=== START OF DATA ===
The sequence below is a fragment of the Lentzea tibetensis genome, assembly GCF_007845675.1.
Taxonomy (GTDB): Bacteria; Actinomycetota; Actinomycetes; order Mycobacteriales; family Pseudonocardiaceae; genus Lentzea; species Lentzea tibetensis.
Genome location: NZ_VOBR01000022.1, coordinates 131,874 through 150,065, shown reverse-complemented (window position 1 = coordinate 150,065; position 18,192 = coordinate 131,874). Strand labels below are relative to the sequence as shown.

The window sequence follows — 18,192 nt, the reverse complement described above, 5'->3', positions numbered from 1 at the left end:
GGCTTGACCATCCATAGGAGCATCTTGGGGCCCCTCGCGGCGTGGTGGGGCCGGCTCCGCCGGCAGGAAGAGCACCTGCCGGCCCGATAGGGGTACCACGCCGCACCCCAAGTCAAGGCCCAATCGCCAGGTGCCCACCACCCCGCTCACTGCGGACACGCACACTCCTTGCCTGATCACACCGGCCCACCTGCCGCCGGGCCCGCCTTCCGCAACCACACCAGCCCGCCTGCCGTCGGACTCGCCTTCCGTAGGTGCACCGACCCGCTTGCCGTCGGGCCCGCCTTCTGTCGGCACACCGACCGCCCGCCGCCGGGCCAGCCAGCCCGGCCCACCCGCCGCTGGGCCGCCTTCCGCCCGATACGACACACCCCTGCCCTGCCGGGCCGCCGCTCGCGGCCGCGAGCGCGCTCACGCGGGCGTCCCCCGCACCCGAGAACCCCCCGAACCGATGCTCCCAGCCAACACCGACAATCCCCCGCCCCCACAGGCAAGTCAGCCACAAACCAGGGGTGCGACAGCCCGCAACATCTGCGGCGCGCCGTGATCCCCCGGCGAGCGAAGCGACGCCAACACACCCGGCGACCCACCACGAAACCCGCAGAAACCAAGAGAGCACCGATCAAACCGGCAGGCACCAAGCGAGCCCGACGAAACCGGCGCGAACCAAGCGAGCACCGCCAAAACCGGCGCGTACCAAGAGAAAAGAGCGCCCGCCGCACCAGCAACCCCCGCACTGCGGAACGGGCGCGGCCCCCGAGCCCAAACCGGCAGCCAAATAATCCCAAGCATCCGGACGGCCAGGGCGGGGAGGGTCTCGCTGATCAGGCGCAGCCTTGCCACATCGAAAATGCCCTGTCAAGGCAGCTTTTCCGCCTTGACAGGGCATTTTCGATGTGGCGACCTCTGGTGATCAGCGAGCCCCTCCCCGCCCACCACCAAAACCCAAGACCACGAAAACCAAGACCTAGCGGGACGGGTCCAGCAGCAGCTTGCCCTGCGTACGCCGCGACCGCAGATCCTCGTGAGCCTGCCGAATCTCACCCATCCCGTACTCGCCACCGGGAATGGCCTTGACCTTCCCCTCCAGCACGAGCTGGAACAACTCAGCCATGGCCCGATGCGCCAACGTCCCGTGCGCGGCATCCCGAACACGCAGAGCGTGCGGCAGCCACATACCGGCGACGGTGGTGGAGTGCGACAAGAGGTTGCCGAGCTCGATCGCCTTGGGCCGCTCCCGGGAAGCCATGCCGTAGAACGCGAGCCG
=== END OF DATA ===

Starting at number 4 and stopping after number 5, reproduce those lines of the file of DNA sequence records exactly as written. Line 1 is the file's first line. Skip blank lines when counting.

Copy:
The window sequence follows — 18,192 nt, the reverse complement described above, 5'->3', positions numbered from 1 at the left end:
GGCTTGACCATCCATAGGAGCATCTTGGGGCCCCTCGCGGCGTGGTGGGGCCGGCTCCGCCGGCAGGAAGAGCACCTGCCGGCCCGATAGGGGTACCACGCCGCACCCCAAGTCAAGGCCCAATCGCCAGGTGCCCACCACCCCGCTCACTGCGGACACGCACACTCCTTGCCTGATCACACCGGCCCACCTGCCGCCGGGCCCGCCTTCCGCAACCACACCAGCCCGCCTGCCGTCGGACTCGCCTTCCGTAGGTGCACCGACCCGCTTGCCGTCGGGCCCGCCTTCTGTCGGCACACCGACCGCCCGCCGCCGGGCCAGCCAGCCCGGCCCACCCGCCGCTGGGCCGCCTTCCGCCCGATACGACACACCCCTGCCCTGCCGGGCCGCCGCTCGCGGCCGCGAGCGCGCTCACGCGGGCGTCCCCCGCACCCGAGAACCCCCCGAACCGATGCTCCCAGCCAACACCGACAATCCCCCGCCCCCACAGGCAAGTCAGCCACAAACCAGGGGTGCGACAGCCCGCAACATCTGCGGCGCGCCGTGATCCCCCGGCGAGCGAAGCGACGCCAACACACCCGGCGACCCACCACGAAACCCGCAGAAACCAAGAGAGCACCGATCAAACCGGCAGGCACCAAGCGAGCCCGACGAAACCGGCGCGAACCAAGCGAGCACCGCCAAAACCGGCGCGTACCAAGAGAAAAGAGCGCCCGCCGCACCAGCAACCCCCGCACTGCGGAACGGGCGCGGCCCCCGAGCCCAAACCGGCAGCCAAATAATCCCAAGCATCCGGACGGCCAGGGCGGGGAGGGTCTCGCTGATCAGGCGCAGCCTTGCCACATCGAAAATGCCCTGTCAAGGCAGCTTTTCCGCCTTGACAGGGCATTTTCGATGTGGCGACCTCTGGTGATCAGCGAGCCCCTCCCCGCCCACCACCAAAACCCAAGACCACGAAAACCAAGACCTAGCGGGACGGGTCCAGCAGCAGCTTGCCCTGCGTACGCCGCGACCGCAGATCCTCGTGAGCCTGCCGAATCTCACCCATCCCGTACTCGCCACCGGGAATGGCCTTGACCTTCCCCTCCAGCACGAGCTGGAACAACTCAGCCATGGCCCGATGCGCCAACGTCCCGTGCGCGGCATCCCGAACACGCAGAGCGTGCGGCAGCCACATACCGGCGACGGTGGTGGAGTGCGACAAGAGGTTGCCGAGCTCGATCGCCTTGGGCCGCTCCCGGGAAGCCATGCCGTAGAACGCGAGCCG